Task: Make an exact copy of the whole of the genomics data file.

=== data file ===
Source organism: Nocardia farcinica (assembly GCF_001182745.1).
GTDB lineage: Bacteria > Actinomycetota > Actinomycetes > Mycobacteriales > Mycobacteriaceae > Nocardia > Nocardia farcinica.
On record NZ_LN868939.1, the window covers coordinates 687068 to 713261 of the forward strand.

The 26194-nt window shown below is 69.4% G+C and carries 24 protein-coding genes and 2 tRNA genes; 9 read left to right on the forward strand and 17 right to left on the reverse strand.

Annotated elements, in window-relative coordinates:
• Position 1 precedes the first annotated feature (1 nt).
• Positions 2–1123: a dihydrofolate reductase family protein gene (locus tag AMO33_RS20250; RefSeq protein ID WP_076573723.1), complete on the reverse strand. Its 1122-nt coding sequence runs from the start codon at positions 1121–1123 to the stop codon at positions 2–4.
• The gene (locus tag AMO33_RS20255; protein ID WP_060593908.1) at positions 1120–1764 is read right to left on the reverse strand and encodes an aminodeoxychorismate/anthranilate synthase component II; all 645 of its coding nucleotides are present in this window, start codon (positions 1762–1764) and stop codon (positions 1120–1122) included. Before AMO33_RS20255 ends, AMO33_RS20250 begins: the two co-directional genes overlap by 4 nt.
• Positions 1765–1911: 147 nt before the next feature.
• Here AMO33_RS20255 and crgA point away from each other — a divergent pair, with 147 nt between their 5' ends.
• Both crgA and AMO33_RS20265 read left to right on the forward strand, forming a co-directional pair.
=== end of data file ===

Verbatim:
Source organism: Nocardia farcinica (assembly GCF_001182745.1).
GTDB lineage: Bacteria > Actinomycetota > Actinomycetes > Mycobacteriales > Mycobacteriaceae > Nocardia > Nocardia farcinica.
On record NZ_LN868939.1, the window covers coordinates 687068 to 713261 of the forward strand.

The 26194-nt window shown below is 69.4% G+C and carries 24 protein-coding genes and 2 tRNA genes; 9 read left to right on the forward strand and 17 right to left on the reverse strand.

Annotated elements, in window-relative coordinates:
• Position 1 precedes the first annotated feature (1 nt).
• Positions 2–1123: a dihydrofolate reductase family protein gene (locus tag AMO33_RS20250; RefSeq protein ID WP_076573723.1), complete on the reverse strand. Its 1122-nt coding sequence runs from the start codon at positions 1121–1123 to the stop codon at positions 2–4.
• The gene (locus tag AMO33_RS20255; protein ID WP_060593908.1) at positions 1120–1764 is read right to left on the reverse strand and encodes an aminodeoxychorismate/anthranilate synthase component II; all 645 of its coding nucleotides are present in this window, start codon (positions 1762–1764) and stop codon (positions 1120–1122) included. Before AMO33_RS20255 ends, AMO33_RS20250 begins: the two co-directional genes overlap by 4 nt.
• Positions 1765–1911: 147 nt before the next feature.
• Here AMO33_RS20255 and crgA point away from each other — a divergent pair, with 147 nt between their 5' ends.
• Both crgA and AMO33_RS20265 read left to right on the forward strand, forming a co-directional pair.